The Cairo Appeals Court for Urgent Matters overturned on 14 July the ruling that banned the leaders of former President Hosni Mubarak’s National Democratic Party (NDP) to participate in politics. They were then prevented from participating in the upcoming parliamentary elections which procedures will start by 18 July. The party had been dissolved by the Supreme Administrative Court after Hosni Mubarak, chairman of the party since 1981, was toppled in 2011.
Strong comeback expected
On 6 May, the NDP had been banned from running in the parliamentary and presidential elections by the Cairo Urgent Matters Court, which condemned the party for favouring “corruption” and endangering Egypt through “contradictory laws”. The party had also been banned in the 2012 Constitution, drafted by an Islamist-dominated committee under the rule of the Muslim Brotherhood President Mohammed Morsi. After his ouster, the Constitution was modified and the article scrapped.
As a result of the appeal filed by former members of the NDP, including pro-military businessman Tawfik Okasha, such incriminations were abandoned by the new decision of the Cairo Appeals Court for Urgent Matters yesterday. It underlined that leaders’ right to political participation had been violated by the previous verdict and that the lower court had no jurisdiction to bar people from running for elections.
Benefiting from large family and tribal networks, NDP leaders who had formed new parties or joined existing ones, are expected to obtain a large share of the votes in the parliamentary elections that will take place before the end of the year. In addition, the election law passed a few days after Abdel-Fattah al-Sissi was elected President in early June has increased the power of individual candidates over party lists. Out of the 567 parliament members, 420 should be elected as independents and 120 from party lists. Another 27 seats will be appointed by the head of state. The former ruling party figures as well as local notables should thus be advantaged in the coming elections, raising protests from the opposition. Six liberal and leftist parties signed a statement last week that underlined that "the current electoral system is biased in favour of the rich in society, lawmakers with tribal and traditional associations in rural Egypt and businessmen," while weakening the country’s late democratisation process by marginalizing the multiparty system. Islamist Al-Nour Party leader Sheikh Sameh Abdel-Hamid declared that “A parliament with 80 percent for single candidates means it will be a Parliament for Mubarak’s men”.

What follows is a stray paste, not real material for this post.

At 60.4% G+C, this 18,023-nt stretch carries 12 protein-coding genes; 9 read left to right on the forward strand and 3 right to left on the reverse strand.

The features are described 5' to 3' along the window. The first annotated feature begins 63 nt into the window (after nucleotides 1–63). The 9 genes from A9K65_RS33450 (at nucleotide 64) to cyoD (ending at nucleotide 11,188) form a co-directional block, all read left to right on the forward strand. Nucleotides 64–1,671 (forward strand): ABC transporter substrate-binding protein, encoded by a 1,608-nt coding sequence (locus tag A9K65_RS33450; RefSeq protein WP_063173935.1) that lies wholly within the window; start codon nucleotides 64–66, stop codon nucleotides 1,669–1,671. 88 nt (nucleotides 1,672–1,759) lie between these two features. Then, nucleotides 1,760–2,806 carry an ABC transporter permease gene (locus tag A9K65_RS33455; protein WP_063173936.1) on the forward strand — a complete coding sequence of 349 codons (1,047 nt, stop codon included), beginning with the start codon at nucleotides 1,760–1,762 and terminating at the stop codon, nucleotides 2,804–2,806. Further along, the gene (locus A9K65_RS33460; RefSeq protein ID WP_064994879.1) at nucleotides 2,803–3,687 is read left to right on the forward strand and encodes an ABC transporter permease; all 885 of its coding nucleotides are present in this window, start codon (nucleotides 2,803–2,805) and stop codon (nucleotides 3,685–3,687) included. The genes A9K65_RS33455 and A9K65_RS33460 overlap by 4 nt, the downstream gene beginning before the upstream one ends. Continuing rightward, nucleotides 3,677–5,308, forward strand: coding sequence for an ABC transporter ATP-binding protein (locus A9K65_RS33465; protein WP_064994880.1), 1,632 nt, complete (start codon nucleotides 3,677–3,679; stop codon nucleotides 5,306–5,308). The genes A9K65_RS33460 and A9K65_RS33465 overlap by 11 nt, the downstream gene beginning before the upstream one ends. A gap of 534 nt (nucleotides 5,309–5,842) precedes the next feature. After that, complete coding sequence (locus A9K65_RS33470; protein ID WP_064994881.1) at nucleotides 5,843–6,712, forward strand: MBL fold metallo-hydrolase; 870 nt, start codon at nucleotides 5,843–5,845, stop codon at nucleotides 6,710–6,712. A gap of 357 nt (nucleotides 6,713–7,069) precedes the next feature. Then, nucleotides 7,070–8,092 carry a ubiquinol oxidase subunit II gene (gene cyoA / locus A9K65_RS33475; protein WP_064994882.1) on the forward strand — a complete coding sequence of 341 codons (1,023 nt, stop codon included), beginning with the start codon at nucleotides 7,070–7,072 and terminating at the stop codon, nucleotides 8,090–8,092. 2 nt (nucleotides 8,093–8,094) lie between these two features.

Upcoming parliamentary elections
The upcoming parliamentary elections will be the country’s first vote since the dissolution of the Islamist-dominated legislature by the Supreme Constitutional Court in June 2012. They will take place in a context where Muslim Brotherhood leaders keep on being imprisoned after the organisation was declared a terrorist one. On 15 April the Alexandria Urgent Matters Court further banned any of its member from running in the coming elections. The election of Marshall al-Sissi as President in May was criticised by observers as a manifestation of the country’s stagnation rather than progress. Indeed, the current President is the one who deposed Mohammed Morsi last year, while Ibrahim Mahlab, the current Prime Minister is himself a former cadre of the NDP. The elections promise to have large impacts on Egypt politics.
Author : Laura Gounon